Categories: Prachatai English

Students stir up controversy by going to school out of uniform

Prachatai English - Wed, 2020-12-02 11:44
Submitted on Wed, 2 Dec 2020 - 11:44 AMPrachatai

Thailand’s first day of the semester has been different as students in at least 23 schools countrywide attended class without uniforms, confronting one of the most controversial issues in Thai society: Do uniforms really matter?

(In an orange shirt) Kwankhao Tangprasert talking to a teacher at the school entrance. (Source: Atithep Chanted via The Isaan Record)

The no-uniform plea started from Bad Students and KKC Pakee Students, activist groups calling for students to wear clothes of their choice to schools on 1 December. They state that they want to reclaim students' freedom over their own bodies.

Bad Students reported later that students from at least 23 schools in Bangkok, Chonburi, Chanthaburi, Pathum Thani, Udon Thani and Khon Kaen joined the movement.

In Khon Kaen, where students from 4 schools joined the movement, Kwankhao Tangprasert, a Kaen Nakhon Wittayalai student and representative of KKC Pakee Students, wore an orange T-shirt to school along with several others who shared the same view.

According to the Isaan Record, Kwankhao told a teacher from the student affairs department that not wearing uniforms represents freedom of choice in dress. Students also raised the 3-finger salute, an anti-dictatorship gesture in the Thai pro-democracy movement. Teachers then took the students wearing clothes of their choice to a meeting hall, separating them from others in uniform who attended the flag ceremony.

At 11.46, Kwankhao stated that the school allowed those not wearing uniforms to attend class as normal. He said Sakdadach Tasai, Principal of Kaen Nakhon Wittayalai , said that there would be no points deduction and wearing clothes of one’s choice is deemed a form of self-expression.

Kwankhao said that today's activity is an experiment and symbolic expression to see what will happen if students wear their own clothes to school. KKC will submit a petition to the Office of the Basic Education Commission (OBEC) to propose a 1-semester trial in which students are free to wear either uniform or their own clothes to school.

Regarding other schools in Khon Kaen, a KKC representative said that Kanlayanawat School collected the names of students for statistical purposes while Khon Kaen University Demonstration School and Holy Redeemer School Khon Kaen took the no-uniform students to the student affairs office.

KKC announced that they will conduct another non-uniform experiment on 2 December.

One Channel reported that the Principal of Udonpittayanukoon School, one of the leading schools in Udon Thani, did not object to the no-uniform campaign as the numbers were not large and their clothes blended in with those in PE outfits and winter sweaters.

In Bangkok, Matichon interviewed Boonyaphong Phothiwatthanat, Principal of Samsenwittayalai School, who said that students can attend class out of uniform and they would not be subjected to points deduction.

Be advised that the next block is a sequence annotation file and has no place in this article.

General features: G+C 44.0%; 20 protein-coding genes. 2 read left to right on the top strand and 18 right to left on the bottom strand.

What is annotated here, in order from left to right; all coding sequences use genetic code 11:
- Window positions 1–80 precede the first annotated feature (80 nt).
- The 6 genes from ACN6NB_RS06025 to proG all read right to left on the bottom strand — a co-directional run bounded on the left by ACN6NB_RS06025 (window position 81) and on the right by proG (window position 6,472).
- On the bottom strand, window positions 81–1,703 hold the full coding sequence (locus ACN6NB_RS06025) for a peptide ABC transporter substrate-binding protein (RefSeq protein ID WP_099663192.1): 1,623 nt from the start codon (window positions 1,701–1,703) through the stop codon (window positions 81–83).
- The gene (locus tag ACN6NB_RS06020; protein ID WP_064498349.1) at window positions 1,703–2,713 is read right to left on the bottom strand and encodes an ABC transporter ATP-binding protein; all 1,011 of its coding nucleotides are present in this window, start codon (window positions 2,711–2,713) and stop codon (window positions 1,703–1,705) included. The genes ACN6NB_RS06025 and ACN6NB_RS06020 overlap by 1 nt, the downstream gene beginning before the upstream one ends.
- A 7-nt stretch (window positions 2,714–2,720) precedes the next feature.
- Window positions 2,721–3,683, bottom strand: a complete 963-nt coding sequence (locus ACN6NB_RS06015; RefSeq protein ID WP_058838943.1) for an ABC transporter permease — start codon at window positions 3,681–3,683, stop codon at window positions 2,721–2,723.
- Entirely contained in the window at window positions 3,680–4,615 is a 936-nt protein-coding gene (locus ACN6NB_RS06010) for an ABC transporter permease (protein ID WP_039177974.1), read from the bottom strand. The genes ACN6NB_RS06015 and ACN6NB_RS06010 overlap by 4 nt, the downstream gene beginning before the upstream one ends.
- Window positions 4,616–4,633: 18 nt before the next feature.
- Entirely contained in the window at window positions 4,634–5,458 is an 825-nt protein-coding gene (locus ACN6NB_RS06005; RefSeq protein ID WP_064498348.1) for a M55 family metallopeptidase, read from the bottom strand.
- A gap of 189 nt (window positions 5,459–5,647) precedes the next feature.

A student from Samsenwittayalai told Matichon that wearing their own clothes is a right they deserve.

Thai PBS reported that about 20 out-of-uniform students at Bodindecha School were not allowed to attend the flag ceremony. They were put in the school museum building to wait to talk with the principal and parents’ representative about the issue.

The school made an announcement on 30 November requiring students to wear uniforms in line with the Student Uniforms Act 2008 and school regulations.

The students said that they knew that they were violating regulations, and wore their own clothes as an act of civil disobedience. They also questioned the necessity and financial burden of uniforms.

Debate over necessity

Uniforms have been mandatory for students in Thai schools since around 1885 during the reign of the King Rama V. Uniforms resembling today’s were introduced after World War II.

Thai students wear one of a set of uniforms: regular uniform, physical education kit once a week and boy scout or girl guide uniforms once a week. Some schools have introduced other uniforms representing local or Bangkok-centric Thai culture.

Debate runs deep in Thai society. over school regulations on uniforms, haircuts, the colour of backpacks, etc. Some people believe that it is a part of teaching students discipline, reducing observable inequality within schools and showing student status outside the school.

But many people think that uniforms are costly for low-income families, are irrelevant to educational proficiency and represent authoritarianism along with other regulations which dictate to students, instilling obedience and undermining freedom.

The 2019 OBEC database shows that 3,481,632 out of 6,600,745 students under OBEC, or 52.75%, lack access to uniforms.  OBEC is responsible for almost all schools in the country.

Punishment is limited

The Thai Lawyers for Human Rights (TLHR) published a legal observation on the Student Uniforms Act 2008 and the Ministry of Education Regulation on Students Uniform 2008, which mandate uniforms.